Getting Started with Python
Python is fully supported on Cloud Sandboxes and Repositories. It leverages Docker to run a configurable Python container, while also bringing IntelliSense and support for Python package managers.
In this tutorial, we will showcase two different approaches you can use to get started with Python in CodeSandbox: starting from a template or importing an existing Python project.
Starting from a template
CodeSandbox provides a growing collection of Python templates that may be useful depending on your use case.
In case you want a fresh, blank environment to start building a project from scratch, you can use our Python starter (opens in a new tab). Otherwise, you will find our existing Python templates in the "Python" tab of the template library (opens in a new tab).
After forking one of these templates, you will probably want to open a terminal (which you can find under DevTools, on the top right) to run
Importing an existing repository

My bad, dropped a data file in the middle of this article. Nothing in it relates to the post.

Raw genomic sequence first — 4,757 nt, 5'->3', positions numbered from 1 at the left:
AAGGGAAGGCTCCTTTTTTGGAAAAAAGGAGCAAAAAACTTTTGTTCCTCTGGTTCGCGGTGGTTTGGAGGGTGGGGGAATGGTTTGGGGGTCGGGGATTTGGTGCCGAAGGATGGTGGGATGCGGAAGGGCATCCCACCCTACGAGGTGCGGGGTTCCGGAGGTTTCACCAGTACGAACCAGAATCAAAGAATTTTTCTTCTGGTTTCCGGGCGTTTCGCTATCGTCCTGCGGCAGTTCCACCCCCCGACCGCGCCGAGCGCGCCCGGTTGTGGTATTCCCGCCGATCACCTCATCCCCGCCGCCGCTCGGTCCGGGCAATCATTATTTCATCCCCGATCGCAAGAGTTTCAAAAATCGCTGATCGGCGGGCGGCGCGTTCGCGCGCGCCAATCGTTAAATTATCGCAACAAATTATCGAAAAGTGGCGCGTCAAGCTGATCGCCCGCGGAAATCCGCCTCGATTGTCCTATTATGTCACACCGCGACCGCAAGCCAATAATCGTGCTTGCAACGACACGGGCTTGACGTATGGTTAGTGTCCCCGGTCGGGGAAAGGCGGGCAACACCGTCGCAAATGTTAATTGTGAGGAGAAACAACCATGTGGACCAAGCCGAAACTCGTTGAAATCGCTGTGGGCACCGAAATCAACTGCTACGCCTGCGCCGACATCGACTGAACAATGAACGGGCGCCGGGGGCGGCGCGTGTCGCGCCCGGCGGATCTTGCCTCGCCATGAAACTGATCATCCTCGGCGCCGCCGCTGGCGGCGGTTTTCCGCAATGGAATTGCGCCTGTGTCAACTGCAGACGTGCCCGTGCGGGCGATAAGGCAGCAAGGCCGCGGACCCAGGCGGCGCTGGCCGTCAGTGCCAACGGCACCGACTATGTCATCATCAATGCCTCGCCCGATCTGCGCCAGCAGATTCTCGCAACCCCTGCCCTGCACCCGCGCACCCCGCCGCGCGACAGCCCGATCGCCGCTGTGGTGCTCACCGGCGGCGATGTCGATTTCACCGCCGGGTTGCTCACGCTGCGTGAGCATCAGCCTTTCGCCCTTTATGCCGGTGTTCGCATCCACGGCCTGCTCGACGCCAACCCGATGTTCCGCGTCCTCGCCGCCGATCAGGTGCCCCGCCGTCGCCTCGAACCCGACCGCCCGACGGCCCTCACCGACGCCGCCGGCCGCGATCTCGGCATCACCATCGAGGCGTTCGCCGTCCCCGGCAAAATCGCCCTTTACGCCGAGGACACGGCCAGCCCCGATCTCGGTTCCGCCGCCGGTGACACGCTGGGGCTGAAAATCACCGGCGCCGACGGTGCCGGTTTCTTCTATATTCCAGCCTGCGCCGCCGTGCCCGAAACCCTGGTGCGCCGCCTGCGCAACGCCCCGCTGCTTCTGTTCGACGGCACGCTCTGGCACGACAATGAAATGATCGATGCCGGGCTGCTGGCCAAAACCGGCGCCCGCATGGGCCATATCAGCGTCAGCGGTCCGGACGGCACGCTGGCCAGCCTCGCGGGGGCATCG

You can also import one of your existing Python repositories from GitHub into CodeSandbox by following the steps below.
1. Import repository
From the CodeSandbox dashboard, click "Import from GitHub" and input the URL of your repository. If you are missing the required permissions, you should get a prompt asking you to update them.
2. Rebuild the container
As mentioned above, CodeSandbox relies on a Dockerfile to run Python.
After importing your repository, you won't be able to immediately run
python commands. First, you need to rebuild the container.
To do that, open any
.py file and you will see a prompt appear, asking if you want to create a Dockerfile. Click "Create Dockerfile".
CodeSandbox will create this file and set up Python. The first time when you do this step, it can take a while. However, after this setup, we will create a memory snapshot of the VM, which will ensure that the following VM loads (& clones!) will be fast.
3. Use the container
Now that the container has been built, all your new terminal sessions will be executed from inside this container, which is running Python. You can test this by opening a new terminal, and verifying that
python is installed.